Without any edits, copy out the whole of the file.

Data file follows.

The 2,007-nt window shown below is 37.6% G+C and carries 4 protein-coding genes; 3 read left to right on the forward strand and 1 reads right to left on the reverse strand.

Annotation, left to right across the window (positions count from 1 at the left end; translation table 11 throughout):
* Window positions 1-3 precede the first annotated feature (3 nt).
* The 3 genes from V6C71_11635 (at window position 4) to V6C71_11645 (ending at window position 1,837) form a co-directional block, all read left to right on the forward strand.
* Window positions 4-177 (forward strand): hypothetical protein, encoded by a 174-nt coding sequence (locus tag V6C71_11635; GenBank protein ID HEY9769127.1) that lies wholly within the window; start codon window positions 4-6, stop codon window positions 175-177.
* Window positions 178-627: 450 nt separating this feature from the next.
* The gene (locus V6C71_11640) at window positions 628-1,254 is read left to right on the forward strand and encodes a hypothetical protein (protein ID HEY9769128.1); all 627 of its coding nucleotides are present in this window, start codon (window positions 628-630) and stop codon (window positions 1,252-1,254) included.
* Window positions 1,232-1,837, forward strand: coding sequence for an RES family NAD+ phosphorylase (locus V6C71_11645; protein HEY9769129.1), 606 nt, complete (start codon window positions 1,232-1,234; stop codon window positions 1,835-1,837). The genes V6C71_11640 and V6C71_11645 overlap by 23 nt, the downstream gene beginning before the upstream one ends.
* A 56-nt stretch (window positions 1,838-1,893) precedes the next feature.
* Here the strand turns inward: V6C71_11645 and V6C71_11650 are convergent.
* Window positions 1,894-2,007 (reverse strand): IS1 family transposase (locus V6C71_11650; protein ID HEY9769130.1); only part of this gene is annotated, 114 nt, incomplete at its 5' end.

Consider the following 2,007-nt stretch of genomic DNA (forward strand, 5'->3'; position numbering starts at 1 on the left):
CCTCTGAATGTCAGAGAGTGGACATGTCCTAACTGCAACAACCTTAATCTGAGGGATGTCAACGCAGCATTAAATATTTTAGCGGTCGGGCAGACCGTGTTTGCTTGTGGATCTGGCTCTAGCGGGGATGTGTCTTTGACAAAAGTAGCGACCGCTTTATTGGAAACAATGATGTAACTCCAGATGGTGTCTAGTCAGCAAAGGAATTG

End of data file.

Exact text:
The 2,007-nt window shown below is 37.6% G+C and carries 4 protein-coding genes; 3 read left to right on the forward strand and 1 reads right to left on the reverse strand.

Annotation, left to right across the window (positions count from 1 at the left end; translation table 11 throughout):
* Window positions 1-3 precede the first annotated feature (3 nt).
* The 3 genes from V6C71_11635 (at window position 4) to V6C71_11645 (ending at window position 1,837) form a co-directional block, all read left to right on the forward strand.
* Window positions 4-177 (forward strand): hypothetical protein, encoded by a 174-nt coding sequence (locus tag V6C71_11635; GenBank protein ID HEY9769127.1) that lies wholly within the window; start codon window positions 4-6, stop codon window positions 175-177.
* Window positions 178-627: 450 nt separating this feature from the next.
* The gene (locus V6C71_11640) at window positions 628-1,254 is read left to right on the forward strand and encodes a hypothetical protein (protein ID HEY9769128.1); all 627 of its coding nucleotides are present in this window, start codon (window positions 628-630) and stop codon (window positions 1,252-1,254) included.
* Window positions 1,232-1,837, forward strand: coding sequence for an RES family NAD+ phosphorylase (locus V6C71_11645; protein HEY9769129.1), 606 nt, complete (start codon window positions 1,232-1,234; stop codon window positions 1,835-1,837). The genes V6C71_11640 and V6C71_11645 overlap by 23 nt, the downstream gene beginning before the upstream one ends.
* A 56-nt stretch (window positions 1,838-1,893) precedes the next feature.
* Here the strand turns inward: V6C71_11645 and V6C71_11650 are convergent.
* Window positions 1,894-2,007 (reverse strand): IS1 family transposase (locus V6C71_11650; protein ID HEY9769130.1); only part of this gene is annotated, 114 nt, incomplete at its 5' end.

Consider the following 2,007-nt stretch of genomic DNA (forward strand, 5'->3'; position numbering starts at 1 on the left):
CCTCTGAATGTCAGAGAGTGGACATGTCCTAACTGCAACAACCTTAATCTGAGGGATGTCAACGCAGCATTAAATATTTTAGCGGTCGGGCAGACCGTGTTTGCTTGTGGATCTGGCTCTAGCGGGGATGTGTCTTTGACAAAAGTAGCGACCGCTTTATTGGAAACAATGATGTAACTCCAGATGGTGTCTAGTCAGCAAAGGAATTG